Japan will import fewer than 160,000 barrels a day of oil from Iran next year to avoid sanctions aimed at the Middle Eastern country’s nuclear program, the head of Japan’s oil industry group said.
JX Nippon Oil & Energy Corp., the country’s biggest refiner, will cut its imports from the current contract of about 80,000 barrels a day, Kimura Yasushi, who serves as chairman for both JX and the Petroleum Association of Japan, said at a press conference today.
Secretary of State Hillary Clinton in March exempted Japan from sanctions on banks doing business with Iran because of the Asian country’s steps to reduce imports from the Persian Gulf nation. The waiver was renewed in September for a second six- month term for Japan, which was the world’s biggest importer of Iranian crude after in China in the first half of 2011, according to the U.S. Department of Energy.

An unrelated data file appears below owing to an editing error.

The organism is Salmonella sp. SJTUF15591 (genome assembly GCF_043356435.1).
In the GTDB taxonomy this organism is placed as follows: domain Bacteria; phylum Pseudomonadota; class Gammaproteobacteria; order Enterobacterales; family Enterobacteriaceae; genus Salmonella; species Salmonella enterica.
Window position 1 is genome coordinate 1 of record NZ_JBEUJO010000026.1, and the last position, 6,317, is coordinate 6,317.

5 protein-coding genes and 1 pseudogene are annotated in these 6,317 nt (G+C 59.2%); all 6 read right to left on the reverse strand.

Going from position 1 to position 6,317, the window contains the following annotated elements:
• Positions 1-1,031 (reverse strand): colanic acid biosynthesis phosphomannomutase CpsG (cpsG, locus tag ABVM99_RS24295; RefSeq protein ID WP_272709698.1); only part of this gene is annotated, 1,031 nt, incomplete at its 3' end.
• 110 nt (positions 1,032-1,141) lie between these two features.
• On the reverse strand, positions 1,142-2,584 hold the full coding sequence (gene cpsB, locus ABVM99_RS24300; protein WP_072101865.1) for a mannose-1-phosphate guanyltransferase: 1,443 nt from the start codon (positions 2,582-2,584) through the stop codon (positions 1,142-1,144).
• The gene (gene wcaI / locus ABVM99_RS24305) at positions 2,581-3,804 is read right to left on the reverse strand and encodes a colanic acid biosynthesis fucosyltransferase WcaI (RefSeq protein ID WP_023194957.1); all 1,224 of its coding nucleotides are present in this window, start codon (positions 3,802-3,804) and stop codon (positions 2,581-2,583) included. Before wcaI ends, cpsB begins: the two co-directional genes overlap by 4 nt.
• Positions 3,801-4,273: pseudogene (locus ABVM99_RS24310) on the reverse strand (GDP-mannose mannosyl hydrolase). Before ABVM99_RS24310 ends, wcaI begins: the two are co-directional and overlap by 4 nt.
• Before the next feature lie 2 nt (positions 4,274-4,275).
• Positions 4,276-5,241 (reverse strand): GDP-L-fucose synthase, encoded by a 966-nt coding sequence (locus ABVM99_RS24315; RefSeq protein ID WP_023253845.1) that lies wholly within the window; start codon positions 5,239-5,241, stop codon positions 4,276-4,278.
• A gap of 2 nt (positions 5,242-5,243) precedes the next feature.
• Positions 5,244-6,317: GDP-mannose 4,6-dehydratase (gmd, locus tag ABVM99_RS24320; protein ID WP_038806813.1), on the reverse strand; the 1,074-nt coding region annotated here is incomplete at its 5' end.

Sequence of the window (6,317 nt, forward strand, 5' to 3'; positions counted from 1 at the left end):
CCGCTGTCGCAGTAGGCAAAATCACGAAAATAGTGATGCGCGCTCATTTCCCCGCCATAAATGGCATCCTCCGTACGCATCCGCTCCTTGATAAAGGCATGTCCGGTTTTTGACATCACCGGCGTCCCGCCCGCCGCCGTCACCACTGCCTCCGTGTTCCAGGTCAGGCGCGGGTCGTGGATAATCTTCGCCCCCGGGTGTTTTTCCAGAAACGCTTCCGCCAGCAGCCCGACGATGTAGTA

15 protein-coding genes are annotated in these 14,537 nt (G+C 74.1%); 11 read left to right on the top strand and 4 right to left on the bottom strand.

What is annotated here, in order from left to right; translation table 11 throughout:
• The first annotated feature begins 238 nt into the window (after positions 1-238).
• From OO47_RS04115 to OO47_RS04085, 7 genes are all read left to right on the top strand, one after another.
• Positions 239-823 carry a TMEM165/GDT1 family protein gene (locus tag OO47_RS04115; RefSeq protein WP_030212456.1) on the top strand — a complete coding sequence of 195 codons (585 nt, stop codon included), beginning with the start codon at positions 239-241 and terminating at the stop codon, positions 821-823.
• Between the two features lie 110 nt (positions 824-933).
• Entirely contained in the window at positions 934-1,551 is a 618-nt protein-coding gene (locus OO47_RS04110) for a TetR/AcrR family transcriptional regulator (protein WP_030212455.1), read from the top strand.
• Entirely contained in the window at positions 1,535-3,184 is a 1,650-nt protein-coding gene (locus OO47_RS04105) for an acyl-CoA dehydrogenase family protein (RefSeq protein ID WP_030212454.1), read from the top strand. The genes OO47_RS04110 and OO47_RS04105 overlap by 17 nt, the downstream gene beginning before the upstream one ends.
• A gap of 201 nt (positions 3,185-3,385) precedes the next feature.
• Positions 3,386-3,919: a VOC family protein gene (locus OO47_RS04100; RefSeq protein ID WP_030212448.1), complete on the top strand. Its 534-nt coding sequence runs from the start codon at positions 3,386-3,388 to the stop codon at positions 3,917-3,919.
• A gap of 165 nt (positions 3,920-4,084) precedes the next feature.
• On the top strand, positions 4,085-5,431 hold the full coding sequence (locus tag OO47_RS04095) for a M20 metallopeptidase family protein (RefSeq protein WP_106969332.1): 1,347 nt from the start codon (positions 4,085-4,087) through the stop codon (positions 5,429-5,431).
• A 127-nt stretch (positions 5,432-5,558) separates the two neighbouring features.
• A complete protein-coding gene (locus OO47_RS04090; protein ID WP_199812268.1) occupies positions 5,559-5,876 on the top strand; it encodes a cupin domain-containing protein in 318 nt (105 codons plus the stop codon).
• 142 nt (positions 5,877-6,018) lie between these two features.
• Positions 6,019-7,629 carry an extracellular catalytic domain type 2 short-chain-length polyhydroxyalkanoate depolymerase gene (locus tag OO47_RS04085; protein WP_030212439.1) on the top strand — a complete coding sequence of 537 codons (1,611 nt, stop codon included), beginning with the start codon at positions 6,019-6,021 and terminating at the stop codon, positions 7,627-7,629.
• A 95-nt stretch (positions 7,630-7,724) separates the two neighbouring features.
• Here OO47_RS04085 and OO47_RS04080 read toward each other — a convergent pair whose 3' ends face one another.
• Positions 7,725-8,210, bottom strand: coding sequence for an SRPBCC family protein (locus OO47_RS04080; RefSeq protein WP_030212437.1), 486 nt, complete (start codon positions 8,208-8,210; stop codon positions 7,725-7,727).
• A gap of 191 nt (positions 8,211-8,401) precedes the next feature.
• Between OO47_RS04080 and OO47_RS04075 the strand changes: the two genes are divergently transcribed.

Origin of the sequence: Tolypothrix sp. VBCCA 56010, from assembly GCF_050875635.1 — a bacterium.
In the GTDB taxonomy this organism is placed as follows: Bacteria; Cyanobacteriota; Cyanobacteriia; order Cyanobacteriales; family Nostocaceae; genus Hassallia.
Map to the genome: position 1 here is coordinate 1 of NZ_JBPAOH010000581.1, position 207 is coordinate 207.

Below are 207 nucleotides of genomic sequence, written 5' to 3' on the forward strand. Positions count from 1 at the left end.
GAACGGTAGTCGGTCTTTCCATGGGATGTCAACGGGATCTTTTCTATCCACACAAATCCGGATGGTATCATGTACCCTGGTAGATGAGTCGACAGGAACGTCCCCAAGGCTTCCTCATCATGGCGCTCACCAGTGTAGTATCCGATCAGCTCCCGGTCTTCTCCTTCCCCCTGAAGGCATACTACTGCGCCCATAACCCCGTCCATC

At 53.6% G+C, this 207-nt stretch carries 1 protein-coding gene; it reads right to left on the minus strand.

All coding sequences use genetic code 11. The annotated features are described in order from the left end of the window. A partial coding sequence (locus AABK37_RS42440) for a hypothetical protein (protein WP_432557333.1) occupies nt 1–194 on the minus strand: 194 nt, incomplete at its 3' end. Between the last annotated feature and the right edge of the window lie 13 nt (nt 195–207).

Imports from Iran averaged 190,000 barrels a day from January to October, 40 percent less than the same period last year, and fell to 160,000 barrels a day in October, Kimura said.
“Maintaining that 160,000 barrels a day as a ceiling, refiners will look into reducing more, as JX cuts its own imports,” said Kimura, who declined to comment on how much purchases would be cut. “We will tackle this while keeping a close eye on the U.S.’s policy on Iran.”
U.S. and European Union officials say Iran’s nuclear development is aimed at producing atomic weapons, while the government in Tehran says the project is for civilian purposes.
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